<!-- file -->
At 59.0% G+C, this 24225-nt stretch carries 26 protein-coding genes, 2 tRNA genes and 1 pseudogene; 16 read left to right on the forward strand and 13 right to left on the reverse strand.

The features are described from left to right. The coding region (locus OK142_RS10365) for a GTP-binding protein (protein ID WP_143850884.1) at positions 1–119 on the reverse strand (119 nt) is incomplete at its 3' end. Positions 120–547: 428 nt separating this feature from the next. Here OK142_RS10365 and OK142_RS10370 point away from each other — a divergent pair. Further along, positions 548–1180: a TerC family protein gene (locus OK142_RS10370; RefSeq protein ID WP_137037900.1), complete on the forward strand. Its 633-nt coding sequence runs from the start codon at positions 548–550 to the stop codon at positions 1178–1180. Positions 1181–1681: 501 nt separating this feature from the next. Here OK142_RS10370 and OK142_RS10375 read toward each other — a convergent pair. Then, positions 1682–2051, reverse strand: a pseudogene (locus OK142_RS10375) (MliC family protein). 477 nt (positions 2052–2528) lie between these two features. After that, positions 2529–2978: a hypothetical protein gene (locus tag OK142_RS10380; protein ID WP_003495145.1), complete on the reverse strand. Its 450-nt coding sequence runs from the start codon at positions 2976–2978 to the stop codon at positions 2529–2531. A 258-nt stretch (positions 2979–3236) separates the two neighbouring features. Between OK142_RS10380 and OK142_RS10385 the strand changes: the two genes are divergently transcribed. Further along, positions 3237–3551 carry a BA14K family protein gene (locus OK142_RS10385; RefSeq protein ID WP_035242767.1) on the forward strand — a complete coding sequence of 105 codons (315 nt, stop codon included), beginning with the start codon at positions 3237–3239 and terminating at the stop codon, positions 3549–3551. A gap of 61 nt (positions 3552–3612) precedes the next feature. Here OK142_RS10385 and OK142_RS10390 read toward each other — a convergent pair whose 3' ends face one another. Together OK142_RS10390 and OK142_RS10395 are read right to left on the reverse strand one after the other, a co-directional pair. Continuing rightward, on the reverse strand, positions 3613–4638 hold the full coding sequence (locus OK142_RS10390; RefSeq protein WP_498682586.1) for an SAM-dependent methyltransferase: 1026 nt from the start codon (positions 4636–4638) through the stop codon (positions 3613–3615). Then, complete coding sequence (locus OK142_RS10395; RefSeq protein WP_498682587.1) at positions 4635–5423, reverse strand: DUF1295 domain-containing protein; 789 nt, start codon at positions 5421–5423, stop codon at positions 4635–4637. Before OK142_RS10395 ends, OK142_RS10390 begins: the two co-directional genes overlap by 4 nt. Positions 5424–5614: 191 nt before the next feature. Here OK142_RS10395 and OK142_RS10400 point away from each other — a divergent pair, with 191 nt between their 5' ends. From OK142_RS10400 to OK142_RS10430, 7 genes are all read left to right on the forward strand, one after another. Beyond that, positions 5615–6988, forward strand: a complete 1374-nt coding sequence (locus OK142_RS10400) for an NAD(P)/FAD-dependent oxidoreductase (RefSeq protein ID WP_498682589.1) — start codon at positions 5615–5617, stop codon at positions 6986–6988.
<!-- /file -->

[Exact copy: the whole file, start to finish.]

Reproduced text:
At 59.0% G+C, this 24225-nt stretch carries 26 protein-coding genes, 2 tRNA genes and 1 pseudogene; 16 read left to right on the forward strand and 13 right to left on the reverse strand.

The features are described from left to right. The coding region (locus OK142_RS10365) for a GTP-binding protein (protein ID WP_143850884.1) at positions 1–119 on the reverse strand (119 nt) is incomplete at its 3' end. Positions 120–547: 428 nt separating this feature from the next. Here OK142_RS10365 and OK142_RS10370 point away from each other — a divergent pair. Further along, positions 548–1180: a TerC family protein gene (locus OK142_RS10370; RefSeq protein ID WP_137037900.1), complete on the forward strand. Its 633-nt coding sequence runs from the start codon at positions 548–550 to the stop codon at positions 1178–1180. Positions 1181–1681: 501 nt separating this feature from the next. Here OK142_RS10370 and OK142_RS10375 read toward each other — a convergent pair. Then, positions 1682–2051, reverse strand: a pseudogene (locus OK142_RS10375) (MliC family protein). 477 nt (positions 2052–2528) lie between these two features. After that, positions 2529–2978: a hypothetical protein gene (locus tag OK142_RS10380; protein ID WP_003495145.1), complete on the reverse strand. Its 450-nt coding sequence runs from the start codon at positions 2976–2978 to the stop codon at positions 2529–2531. A 258-nt stretch (positions 2979–3236) separates the two neighbouring features. Between OK142_RS10380 and OK142_RS10385 the strand changes: the two genes are divergently transcribed. Further along, positions 3237–3551 carry a BA14K family protein gene (locus OK142_RS10385; RefSeq protein ID WP_035242767.1) on the forward strand — a complete coding sequence of 105 codons (315 nt, stop codon included), beginning with the start codon at positions 3237–3239 and terminating at the stop codon, positions 3549–3551. A gap of 61 nt (positions 3552–3612) precedes the next feature. Here OK142_RS10385 and OK142_RS10390 read toward each other — a convergent pair whose 3' ends face one another. Together OK142_RS10390 and OK142_RS10395 are read right to left on the reverse strand one after the other, a co-directional pair. Continuing rightward, on the reverse strand, positions 3613–4638 hold the full coding sequence (locus OK142_RS10390; RefSeq protein WP_498682586.1) for an SAM-dependent methyltransferase: 1026 nt from the start codon (positions 4636–4638) through the stop codon (positions 3613–3615). Then, complete coding sequence (locus OK142_RS10395; RefSeq protein WP_498682587.1) at positions 4635–5423, reverse strand: DUF1295 domain-containing protein; 789 nt, start codon at positions 5421–5423, stop codon at positions 4635–4637. Before OK142_RS10395 ends, OK142_RS10390 begins: the two co-directional genes overlap by 4 nt. Positions 5424–5614: 191 nt before the next feature. Here OK142_RS10395 and OK142_RS10400 point away from each other — a divergent pair, with 191 nt between their 5' ends. From OK142_RS10400 to OK142_RS10430, 7 genes are all read left to right on the forward strand, one after another. Beyond that, positions 5615–6988, forward strand: a complete 1374-nt coding sequence (locus OK142_RS10400) for an NAD(P)/FAD-dependent oxidoreductase (RefSeq protein ID WP_498682589.1) — start codon at positions 5615–5617, stop codon at positions 6986–6988.